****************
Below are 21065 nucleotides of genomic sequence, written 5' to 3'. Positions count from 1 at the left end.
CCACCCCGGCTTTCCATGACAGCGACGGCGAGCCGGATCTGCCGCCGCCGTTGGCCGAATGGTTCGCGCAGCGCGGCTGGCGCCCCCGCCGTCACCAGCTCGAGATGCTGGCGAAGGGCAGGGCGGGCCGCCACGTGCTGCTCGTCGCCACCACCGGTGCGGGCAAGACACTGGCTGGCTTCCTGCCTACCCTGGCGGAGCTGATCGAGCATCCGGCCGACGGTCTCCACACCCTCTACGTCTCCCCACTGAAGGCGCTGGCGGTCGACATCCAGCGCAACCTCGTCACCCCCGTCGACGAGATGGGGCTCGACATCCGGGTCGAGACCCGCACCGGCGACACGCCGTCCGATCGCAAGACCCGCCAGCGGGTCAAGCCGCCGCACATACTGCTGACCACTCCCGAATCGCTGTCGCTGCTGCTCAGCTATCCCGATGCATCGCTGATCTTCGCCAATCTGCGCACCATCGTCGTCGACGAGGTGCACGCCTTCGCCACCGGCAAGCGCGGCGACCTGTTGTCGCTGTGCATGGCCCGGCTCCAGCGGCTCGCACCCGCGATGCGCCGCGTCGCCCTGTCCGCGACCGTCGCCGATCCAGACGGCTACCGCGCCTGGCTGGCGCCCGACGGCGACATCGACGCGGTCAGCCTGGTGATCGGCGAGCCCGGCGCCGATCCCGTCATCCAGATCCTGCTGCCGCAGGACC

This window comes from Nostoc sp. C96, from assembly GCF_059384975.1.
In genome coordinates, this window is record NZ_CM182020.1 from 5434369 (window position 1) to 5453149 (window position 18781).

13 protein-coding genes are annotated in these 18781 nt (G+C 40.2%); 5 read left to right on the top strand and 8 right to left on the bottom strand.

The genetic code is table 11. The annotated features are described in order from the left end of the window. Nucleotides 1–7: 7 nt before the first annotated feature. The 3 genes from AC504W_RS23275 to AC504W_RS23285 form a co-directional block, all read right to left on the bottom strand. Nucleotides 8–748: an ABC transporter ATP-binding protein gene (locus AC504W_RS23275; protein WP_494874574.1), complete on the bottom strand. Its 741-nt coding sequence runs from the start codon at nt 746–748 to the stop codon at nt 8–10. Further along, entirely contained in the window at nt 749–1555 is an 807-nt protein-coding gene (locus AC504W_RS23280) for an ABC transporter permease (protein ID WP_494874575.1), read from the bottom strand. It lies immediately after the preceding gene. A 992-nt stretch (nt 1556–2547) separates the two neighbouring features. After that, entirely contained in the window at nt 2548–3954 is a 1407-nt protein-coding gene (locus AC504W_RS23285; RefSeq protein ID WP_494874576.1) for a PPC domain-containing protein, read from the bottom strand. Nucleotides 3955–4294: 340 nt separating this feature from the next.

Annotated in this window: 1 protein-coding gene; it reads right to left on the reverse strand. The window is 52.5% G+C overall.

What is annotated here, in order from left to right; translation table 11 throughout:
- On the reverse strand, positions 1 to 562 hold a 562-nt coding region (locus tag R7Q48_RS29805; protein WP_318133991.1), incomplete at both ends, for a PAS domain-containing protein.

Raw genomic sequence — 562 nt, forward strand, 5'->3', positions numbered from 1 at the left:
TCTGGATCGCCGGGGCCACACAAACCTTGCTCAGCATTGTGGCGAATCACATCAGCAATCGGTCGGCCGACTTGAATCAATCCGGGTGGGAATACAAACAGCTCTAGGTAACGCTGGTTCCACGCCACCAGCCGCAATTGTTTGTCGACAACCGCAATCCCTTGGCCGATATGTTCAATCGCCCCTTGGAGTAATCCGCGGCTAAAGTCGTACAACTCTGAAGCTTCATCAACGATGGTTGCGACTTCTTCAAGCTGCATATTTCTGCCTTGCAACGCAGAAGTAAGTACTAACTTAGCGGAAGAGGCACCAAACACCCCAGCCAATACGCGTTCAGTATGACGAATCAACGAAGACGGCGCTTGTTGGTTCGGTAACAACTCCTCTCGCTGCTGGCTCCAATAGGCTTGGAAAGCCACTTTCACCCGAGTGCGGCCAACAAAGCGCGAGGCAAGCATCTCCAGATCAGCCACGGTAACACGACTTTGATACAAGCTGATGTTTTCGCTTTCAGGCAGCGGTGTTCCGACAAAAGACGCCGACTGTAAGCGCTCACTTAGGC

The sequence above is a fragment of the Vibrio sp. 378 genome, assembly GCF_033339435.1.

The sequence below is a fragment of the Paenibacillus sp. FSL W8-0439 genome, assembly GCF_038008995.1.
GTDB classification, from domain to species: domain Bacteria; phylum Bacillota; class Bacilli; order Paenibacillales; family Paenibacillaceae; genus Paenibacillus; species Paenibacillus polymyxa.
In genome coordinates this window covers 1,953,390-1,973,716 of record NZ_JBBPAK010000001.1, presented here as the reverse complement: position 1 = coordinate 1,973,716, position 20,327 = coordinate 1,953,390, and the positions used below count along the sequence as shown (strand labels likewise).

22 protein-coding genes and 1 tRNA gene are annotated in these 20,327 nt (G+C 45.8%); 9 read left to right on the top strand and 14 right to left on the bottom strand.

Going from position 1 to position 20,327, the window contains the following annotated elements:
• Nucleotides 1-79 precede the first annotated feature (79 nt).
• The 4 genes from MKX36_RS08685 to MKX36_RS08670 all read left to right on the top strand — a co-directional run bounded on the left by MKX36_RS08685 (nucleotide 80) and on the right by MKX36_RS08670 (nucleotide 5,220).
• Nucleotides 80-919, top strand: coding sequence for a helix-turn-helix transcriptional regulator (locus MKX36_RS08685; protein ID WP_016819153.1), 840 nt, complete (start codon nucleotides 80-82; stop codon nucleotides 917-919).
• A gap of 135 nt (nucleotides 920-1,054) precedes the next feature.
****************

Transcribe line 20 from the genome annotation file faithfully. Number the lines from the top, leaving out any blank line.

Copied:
• Nucleotides 80-919, top strand: coding sequence for a helix-turn-helix transcriptional regulator (locus MKX36_RS08685; protein ID WP_016819153.1), 840 nt, complete (start codon nucleotides 80-82; stop codon nucleotides 917-919).